Broad Valley Orchard

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Ah, Autumn Is In The Air

Hello All,
Wow, it has been a long time since i have been able to sit down to write to you. Sorry, but I have this terminal condition, called “Farming”.
This affliction has just taken the last four wet, and then muggy, months of my life, and turned it into the past.
But, now we are getting lovely clear and cool nights, and the fall harvests prospects are improving. I stopped at my “Cashtown Cider Orchard”, and even though the small apple crop did not look good, I got 6 bushels of Asian Pears from one tree.
If you aren’t familiar with this novel fruit: it only started coming in to US orchards in the 1950’s. Back then it was called the “apple pear”. This bronze-skinned fruit is indeed shaped like an apple, but with a lovely crisp “different” pear taste. They store quite well, and are so sweet that they make a dry fruit that is sooo sweet! Friends tell us that their children prefer these dainties over candy. It is also resistant to most pome diseases and insects.
The fall apple crop is coming along. It was not as severely damaged by the county-wide “soft hail” that was part of this spring’s monsoon rains. That hail really messed up my summer Ginger Gold and fall Jonagold crops. Fifteen years ago we were getting nice harvests on our Ginger Gold (plus Empire, Granny Smith, Cameo, and even Gala) trees. Unfortunately, since climate-change is really heating up our area, I have given up trying to grow these varieties. But, they did make perfectly good firewood!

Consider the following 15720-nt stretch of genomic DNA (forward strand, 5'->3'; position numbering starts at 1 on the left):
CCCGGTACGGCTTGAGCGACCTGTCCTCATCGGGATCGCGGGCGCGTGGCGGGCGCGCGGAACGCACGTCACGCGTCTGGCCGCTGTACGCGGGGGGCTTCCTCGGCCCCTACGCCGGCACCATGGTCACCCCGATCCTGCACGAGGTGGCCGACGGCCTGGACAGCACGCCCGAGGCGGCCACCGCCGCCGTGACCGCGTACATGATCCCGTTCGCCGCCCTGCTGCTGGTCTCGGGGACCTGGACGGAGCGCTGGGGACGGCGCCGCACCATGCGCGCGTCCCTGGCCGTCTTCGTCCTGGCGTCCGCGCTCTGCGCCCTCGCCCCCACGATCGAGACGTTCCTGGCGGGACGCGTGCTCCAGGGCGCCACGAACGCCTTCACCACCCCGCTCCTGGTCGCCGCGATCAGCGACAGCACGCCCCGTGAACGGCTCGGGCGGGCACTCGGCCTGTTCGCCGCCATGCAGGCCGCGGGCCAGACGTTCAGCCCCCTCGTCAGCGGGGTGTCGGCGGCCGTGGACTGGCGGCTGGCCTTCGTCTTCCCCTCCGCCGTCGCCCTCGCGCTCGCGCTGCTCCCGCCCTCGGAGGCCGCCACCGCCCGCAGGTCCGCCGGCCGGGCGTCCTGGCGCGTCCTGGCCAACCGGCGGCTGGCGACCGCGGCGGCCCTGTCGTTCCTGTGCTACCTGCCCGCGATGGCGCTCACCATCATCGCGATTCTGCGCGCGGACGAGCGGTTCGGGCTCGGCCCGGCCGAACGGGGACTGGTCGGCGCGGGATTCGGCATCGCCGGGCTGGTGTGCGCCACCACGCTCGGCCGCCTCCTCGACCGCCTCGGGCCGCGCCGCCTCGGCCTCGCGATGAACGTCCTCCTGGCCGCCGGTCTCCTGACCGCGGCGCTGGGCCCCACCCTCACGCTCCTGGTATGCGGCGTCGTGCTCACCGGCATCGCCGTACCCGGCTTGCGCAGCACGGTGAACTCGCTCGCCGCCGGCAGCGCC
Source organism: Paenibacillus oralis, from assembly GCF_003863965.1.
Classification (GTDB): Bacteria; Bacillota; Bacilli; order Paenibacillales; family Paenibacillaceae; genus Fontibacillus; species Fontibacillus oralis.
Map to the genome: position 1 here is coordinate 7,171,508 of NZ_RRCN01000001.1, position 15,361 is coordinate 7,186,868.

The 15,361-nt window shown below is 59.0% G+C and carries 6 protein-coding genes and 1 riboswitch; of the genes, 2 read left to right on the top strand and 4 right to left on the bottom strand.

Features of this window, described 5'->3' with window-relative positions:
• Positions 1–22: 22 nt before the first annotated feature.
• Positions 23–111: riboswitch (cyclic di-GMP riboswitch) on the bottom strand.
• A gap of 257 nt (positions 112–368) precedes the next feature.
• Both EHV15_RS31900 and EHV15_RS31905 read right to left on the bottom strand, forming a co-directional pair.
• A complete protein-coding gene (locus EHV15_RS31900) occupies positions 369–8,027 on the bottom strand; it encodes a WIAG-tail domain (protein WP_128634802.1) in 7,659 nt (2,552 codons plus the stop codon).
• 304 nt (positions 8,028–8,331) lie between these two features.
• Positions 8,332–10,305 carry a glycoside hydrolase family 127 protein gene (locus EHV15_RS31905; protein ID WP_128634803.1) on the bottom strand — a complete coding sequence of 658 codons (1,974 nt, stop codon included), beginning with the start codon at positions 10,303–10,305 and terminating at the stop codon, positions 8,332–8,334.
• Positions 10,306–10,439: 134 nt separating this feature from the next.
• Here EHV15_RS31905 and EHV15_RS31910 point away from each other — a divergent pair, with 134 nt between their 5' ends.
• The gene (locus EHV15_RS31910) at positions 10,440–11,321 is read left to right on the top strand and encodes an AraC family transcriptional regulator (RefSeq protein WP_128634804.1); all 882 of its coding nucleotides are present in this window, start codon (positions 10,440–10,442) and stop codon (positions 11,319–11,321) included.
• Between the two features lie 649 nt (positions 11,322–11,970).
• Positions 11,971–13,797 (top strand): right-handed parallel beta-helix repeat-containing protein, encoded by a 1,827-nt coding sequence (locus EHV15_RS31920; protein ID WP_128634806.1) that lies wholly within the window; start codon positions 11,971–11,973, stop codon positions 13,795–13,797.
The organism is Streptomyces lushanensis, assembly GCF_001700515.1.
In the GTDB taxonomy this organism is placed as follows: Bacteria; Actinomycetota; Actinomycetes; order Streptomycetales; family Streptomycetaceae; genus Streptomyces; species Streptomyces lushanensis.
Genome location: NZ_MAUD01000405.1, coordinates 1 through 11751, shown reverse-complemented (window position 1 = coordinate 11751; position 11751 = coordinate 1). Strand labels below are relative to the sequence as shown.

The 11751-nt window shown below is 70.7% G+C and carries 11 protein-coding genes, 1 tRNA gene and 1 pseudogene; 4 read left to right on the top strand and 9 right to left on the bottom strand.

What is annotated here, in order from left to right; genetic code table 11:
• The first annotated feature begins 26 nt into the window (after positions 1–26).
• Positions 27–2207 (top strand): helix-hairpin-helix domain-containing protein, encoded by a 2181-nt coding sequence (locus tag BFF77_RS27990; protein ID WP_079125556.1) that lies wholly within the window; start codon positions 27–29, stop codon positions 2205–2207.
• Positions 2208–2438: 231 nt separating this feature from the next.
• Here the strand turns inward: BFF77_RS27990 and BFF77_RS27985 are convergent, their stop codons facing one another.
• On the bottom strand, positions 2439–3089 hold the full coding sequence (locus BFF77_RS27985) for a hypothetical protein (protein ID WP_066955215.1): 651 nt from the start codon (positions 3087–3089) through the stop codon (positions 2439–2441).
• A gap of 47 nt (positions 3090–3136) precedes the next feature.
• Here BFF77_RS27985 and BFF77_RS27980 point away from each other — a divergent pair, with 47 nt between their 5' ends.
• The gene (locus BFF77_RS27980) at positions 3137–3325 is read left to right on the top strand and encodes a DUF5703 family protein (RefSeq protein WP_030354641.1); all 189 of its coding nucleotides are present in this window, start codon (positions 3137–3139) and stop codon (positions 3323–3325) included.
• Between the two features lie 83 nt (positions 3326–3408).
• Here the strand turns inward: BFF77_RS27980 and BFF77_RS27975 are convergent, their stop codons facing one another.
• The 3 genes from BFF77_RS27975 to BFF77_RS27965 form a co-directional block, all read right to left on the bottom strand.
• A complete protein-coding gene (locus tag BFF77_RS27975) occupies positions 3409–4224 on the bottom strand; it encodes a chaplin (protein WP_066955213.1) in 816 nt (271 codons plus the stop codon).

I got the orchard mowed yestre and am ready to pick Jonathan apples. We also got a surprise with this relatively ‘disease resistant’ variety that has been a strong annual producer. With the help of Penn State’s organic fruit specialist, we identified cedar-apple rust on the leaves of them and on our Gold Rush trees. I was able to stop this infwestation with a lime-sulfur spray one cool and rainy July evening. Use extreme care, though with this spray in summer – if sprayed on leaves on a hot and sunny day, it will defoliate the tree. Also, the co-host of this weird disease is cedar and juniper trees. Don’t plant them within a 1/4 mile (1/8 KM) of your orchard. Unfortunately many of the new suburban homes in the apple belt are being landscaped with cedars.
But, even though the apple crop is lighter than usual, we have had our very best berry season ever, and the North Star cherries, and the pears have been quite nice. If you are thinking about growing fruit, I urge you do “diversify, diversify, diversify”.
I’ll try to get back to this keyboard in a more timely manner.
thom marti

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